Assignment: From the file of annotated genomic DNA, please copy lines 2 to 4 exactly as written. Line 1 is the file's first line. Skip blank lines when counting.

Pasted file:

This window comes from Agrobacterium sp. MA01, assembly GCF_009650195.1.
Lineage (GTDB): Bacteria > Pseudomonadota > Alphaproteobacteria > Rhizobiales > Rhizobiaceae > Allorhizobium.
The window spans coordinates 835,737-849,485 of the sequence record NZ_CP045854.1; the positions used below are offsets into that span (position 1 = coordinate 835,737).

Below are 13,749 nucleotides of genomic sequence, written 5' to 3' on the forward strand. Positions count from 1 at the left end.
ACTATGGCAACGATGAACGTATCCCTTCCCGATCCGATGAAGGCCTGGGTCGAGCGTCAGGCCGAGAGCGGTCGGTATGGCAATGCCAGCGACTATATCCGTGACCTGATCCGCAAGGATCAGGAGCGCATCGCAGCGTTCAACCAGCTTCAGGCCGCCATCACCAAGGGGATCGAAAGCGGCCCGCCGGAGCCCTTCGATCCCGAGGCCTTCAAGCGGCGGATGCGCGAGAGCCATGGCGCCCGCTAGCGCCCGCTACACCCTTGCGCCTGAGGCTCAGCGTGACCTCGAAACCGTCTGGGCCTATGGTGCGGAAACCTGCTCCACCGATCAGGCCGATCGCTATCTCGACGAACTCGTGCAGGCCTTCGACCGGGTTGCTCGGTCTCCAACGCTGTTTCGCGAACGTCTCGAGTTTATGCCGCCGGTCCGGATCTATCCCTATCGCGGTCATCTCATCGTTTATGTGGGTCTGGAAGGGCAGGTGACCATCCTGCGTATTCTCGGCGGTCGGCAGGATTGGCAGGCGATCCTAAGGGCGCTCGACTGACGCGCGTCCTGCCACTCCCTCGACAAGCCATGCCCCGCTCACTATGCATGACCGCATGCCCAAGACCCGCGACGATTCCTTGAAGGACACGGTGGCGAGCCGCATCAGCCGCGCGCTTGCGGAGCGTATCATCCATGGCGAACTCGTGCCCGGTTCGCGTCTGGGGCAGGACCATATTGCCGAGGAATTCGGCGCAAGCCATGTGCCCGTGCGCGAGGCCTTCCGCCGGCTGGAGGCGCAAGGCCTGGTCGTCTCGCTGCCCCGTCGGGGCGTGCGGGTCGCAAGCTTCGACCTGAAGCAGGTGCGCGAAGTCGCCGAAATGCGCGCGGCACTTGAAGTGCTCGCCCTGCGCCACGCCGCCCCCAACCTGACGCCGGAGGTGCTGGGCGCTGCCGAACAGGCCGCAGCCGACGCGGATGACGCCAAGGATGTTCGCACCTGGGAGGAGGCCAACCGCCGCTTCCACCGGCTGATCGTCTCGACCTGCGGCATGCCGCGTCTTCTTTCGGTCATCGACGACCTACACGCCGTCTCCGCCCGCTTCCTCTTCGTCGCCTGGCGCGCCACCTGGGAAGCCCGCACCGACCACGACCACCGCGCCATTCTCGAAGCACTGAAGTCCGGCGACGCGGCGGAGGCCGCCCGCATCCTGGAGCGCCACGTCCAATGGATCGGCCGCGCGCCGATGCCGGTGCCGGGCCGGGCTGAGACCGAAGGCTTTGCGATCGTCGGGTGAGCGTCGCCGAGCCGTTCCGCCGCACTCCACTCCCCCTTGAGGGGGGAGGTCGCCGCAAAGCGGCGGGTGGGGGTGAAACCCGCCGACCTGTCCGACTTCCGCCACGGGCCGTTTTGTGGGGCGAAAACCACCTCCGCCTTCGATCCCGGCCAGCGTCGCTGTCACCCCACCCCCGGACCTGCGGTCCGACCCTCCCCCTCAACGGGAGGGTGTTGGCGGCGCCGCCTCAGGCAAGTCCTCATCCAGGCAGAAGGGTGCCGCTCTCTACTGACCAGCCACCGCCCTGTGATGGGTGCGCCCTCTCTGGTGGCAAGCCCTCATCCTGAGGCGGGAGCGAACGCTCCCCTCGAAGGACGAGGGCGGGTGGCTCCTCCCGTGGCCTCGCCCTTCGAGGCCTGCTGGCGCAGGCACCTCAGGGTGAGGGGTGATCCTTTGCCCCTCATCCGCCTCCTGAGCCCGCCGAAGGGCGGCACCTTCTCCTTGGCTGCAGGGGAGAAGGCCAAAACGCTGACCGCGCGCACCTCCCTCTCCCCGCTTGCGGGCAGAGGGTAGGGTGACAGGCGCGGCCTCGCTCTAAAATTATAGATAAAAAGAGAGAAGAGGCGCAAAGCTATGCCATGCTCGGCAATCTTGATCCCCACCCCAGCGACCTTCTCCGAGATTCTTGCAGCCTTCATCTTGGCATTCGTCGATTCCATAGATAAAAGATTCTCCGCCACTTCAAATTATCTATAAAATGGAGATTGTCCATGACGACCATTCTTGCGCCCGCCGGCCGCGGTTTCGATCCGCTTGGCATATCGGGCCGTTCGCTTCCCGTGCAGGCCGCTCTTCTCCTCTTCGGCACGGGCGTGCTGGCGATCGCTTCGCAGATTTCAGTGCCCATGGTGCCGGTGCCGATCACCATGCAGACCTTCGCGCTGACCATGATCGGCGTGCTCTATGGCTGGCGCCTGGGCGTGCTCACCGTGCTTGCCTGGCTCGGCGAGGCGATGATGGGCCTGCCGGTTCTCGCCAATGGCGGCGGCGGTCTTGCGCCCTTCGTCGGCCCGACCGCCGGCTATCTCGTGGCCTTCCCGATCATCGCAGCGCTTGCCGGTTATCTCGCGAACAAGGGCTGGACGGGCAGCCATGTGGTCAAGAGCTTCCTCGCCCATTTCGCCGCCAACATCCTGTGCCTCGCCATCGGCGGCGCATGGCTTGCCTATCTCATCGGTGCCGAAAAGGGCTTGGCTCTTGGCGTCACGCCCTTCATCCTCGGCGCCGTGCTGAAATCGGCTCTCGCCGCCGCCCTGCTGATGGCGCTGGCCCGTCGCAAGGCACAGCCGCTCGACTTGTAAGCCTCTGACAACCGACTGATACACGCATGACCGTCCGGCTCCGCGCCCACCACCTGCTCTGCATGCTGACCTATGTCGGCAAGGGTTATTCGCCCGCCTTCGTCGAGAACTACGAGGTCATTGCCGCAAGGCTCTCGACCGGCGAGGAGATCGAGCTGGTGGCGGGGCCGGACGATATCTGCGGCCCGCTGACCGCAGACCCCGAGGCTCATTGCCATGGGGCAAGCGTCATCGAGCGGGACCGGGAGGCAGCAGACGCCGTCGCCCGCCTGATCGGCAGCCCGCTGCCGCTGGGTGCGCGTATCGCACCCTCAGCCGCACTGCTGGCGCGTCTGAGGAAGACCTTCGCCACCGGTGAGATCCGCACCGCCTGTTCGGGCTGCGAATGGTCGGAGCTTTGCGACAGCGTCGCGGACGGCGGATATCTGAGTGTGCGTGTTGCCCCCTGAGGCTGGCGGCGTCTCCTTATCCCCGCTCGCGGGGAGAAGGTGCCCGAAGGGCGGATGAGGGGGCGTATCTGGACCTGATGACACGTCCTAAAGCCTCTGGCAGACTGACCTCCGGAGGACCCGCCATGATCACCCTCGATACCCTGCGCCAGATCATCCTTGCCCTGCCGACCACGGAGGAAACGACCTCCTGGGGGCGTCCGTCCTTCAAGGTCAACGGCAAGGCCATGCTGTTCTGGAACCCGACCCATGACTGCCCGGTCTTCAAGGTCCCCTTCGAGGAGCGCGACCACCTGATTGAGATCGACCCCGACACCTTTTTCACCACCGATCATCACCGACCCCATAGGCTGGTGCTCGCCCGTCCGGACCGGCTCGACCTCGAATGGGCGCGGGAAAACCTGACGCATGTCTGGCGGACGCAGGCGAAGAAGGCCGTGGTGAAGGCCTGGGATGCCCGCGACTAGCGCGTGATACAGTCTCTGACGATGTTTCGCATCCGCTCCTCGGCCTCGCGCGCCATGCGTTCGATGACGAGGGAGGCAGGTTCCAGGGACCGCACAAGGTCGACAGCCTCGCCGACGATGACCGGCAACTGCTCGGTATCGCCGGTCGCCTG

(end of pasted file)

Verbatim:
Lineage (GTDB): Bacteria > Pseudomonadota > Alphaproteobacteria > Rhizobiales > Rhizobiaceae > Allorhizobium.
The window spans coordinates 835,737-849,485 of the sequence record NZ_CP045854.1; the positions used below are offsets into that span (position 1 = coordinate 835,737).

Below are 13,749 nucleotides of genomic sequence, written 5' to 3' on the forward strand. Positions count from 1 at the left end.